So when her father loses his fortune and moves Yeva and her sisters back to the outskirts of town, Yeva is secretly relieved. Out in the wilderness, there’s no pressure to make idle chatter with vapid baronessas…or to submit to marrying a wealthy gentleman. But Yeva’s father’s misfortune may have cost him his mind, and when he goes missing in the woods, Yeva sets her sights on one prey: the creature he’d been obsessively tracking just before his disappearance.

Deaf to her sisters’ protests, Yeva hunts this strange Beast back into his own territory—a cursed valley, a ruined castle, and a world of creatures that Yeva’s only heard about in fairy tales. A world that can bring her ruin or salvation. Who will survive: the Beauty, or the Beast?

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adri's review

Hunted might be my favorite fairy-tale retelling ever. I loved it way more than I had expected.

It has all the fairy-tale elements, complete with beautiful writing and a Russian-like setting. The main character, Yeva, is my favorite aspect of the whole story. She is fierce and strong but in a subtle and genuine way, not at all like many of the YA main characters we get today who are supposed to be ‘fiesty’ and ‘strong’ and end up feeling like tropes. She has become one my favorite YA characters; she is calm, rational and genuine- but not without flaws.

Yeva lives with her two older sisters and her father. They’re all pretty close and they live comfortable lives, having all their necessities met, with the exception of Yeva who’s always felt like something is missing in her life. Unfortunately, their father makes a mistake and all their fortune is lost. They’d all have to go to an old cabin in the woods where their father goes back to hunting.

Soon everything takes a turn for the worst as the father gets more and more delirious with each trip to the forest, claiming that there is something watching him and lurking in the woods. Yeva, having learned hunting from her father, begs to join him but gets turned away each time. Until he goes one night and never returns. Yeva has to resort to her rusty skills of hunting and tracking to find her father in the woods and hesitantly leaves her sisters to search for him. Little does she know that she’d be gone for a long time.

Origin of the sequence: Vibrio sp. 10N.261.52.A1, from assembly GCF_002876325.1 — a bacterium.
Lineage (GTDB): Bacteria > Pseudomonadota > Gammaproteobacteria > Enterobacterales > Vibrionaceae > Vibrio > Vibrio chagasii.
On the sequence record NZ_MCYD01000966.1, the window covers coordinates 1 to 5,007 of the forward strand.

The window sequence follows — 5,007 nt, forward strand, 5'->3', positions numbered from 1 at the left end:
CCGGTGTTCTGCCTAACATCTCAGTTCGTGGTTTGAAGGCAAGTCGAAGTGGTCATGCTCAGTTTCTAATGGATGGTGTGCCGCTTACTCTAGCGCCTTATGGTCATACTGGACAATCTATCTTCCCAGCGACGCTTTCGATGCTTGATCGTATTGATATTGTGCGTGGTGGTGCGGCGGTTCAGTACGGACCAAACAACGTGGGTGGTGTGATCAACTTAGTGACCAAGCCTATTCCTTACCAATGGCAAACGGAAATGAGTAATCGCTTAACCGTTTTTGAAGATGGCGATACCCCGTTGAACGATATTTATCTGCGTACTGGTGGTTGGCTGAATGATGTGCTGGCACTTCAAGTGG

I don’t want to spoil anything else, but I will say that the whole Beauty and the beast element is definitely here, and although the romance was subtle and more of a slow-burn, it felt very believable and just heart-warming.

This was a fast read for me and even though it had a familiar story arc, it still felt very much like its own story. I was kept on the edge of my seat and flew through the pages. I loved the writing, the romance and the characters. The relationship between the sisters was beautifully portrayed and the story overall had a depth to it that I wasn’t expecting.


about author

Meagan Spooner

New York Times bestselling author Meagan Spooner grew up reading and writing every spare moment of the day, while dreaming about life as an archaeologist, a marine biologist, an astronaut. She graduated from Hamilton College in New York with a degree in playwriting, and has spent several years since then living in Australia. She’s traveled with her family all over the world to places like Egypt, South Africa, the Arctic, Greece, Antarctica, and the Galapagos, and there’s a bit of every trip in every story she writes.

She currently lives and writes in Asheville, North Carolina, but the siren call of travel is hard to resist, and there’s no telling how long she’ll stay there. She’s the author of the award-winning Starbound trilogy (These Broken Stars, This Shattered World, Their Fractured Light) and the Skylark Trilogy (Skylark, Shadowlark, Lark Ascending) as well as the upcoming Beauty and the Beast retelling Hunted.

In her spare time she plays guitar, plays video games, plays with her cat, and reads.

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Daughter of the Pirate King by Tricia Levenseller / Kick-ass lady pirates and A fast-paced adventure



DAUGHTER OF THE PIRATE KING (Daughter of the Pirate King #1)